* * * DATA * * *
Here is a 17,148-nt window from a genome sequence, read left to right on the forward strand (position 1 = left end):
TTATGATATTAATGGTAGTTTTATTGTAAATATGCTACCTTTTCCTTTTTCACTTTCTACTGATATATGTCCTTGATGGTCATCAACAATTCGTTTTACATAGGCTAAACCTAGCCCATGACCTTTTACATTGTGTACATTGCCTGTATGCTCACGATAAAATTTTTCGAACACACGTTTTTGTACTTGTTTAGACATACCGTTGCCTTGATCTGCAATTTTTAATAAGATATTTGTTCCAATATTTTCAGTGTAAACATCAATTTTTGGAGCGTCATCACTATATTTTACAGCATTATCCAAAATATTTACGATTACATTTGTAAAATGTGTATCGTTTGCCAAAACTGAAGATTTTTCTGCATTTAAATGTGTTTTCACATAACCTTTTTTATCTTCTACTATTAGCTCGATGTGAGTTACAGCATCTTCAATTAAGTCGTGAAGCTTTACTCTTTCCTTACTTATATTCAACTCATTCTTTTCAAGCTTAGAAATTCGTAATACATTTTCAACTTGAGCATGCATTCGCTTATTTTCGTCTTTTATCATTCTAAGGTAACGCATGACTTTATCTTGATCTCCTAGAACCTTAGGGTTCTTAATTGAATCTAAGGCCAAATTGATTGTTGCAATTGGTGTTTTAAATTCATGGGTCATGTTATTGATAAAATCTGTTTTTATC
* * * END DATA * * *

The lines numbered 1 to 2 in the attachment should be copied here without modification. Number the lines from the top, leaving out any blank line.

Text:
Here is a 17,148-nt window from a genome sequence, read left to right on the forward strand (position 1 = left end):
TTATGATATTAATGGTAGTTTTATTGTAAATATGCTACCTTTTCCTTTTTCACTTTCTACTGATATATGTCCTTGATGGTCATCAACAATTCGTTTTACATAGGCTAAACCTAGCCCATGACCTTTTACATTGTGTACATTGCCTGTATGCTCACGATAAAATTTTTCGAACACACGTTTTTGTACTTGTTTAGACATACCGTTGCCTTGATCTGCAATTTTTAATAAGATATTTGTTCCAATATTTTCAGTGTAAACATCAATTTTTGGAGCGTCATCACTATATTTTACAGCATTATCCAAAATATTTACGATTACATTTGTAAAATGTGTATCGTTTGCCAAAACTGAAGATTTTTCTGCATTTAAATGTGTTTTCACATAACCTTTTTTATCTTCTACTATTAGCTCGATGTGAGTTACAGCATCTTCAATTAAGTCGTGAAGCTTTACTCTTTCCTTACTTATATTCAACTCATTCTTTTCAAGCTTAGAAATTCGTAATACATTTTCAACTTGAGCATGCATTCGCTTATTTTCGTCTTTTATCATTCTAAGGTAACGCATGACTTTATCTTGATCTCCTAGAACCTTAGGGTTCTTAATTGAATCTAAGGCCAAATTGATTGTTGCAATTGGTGTTTTAAATTCATGGGTCATGTTATTGATAAAATCTGTTTTTATC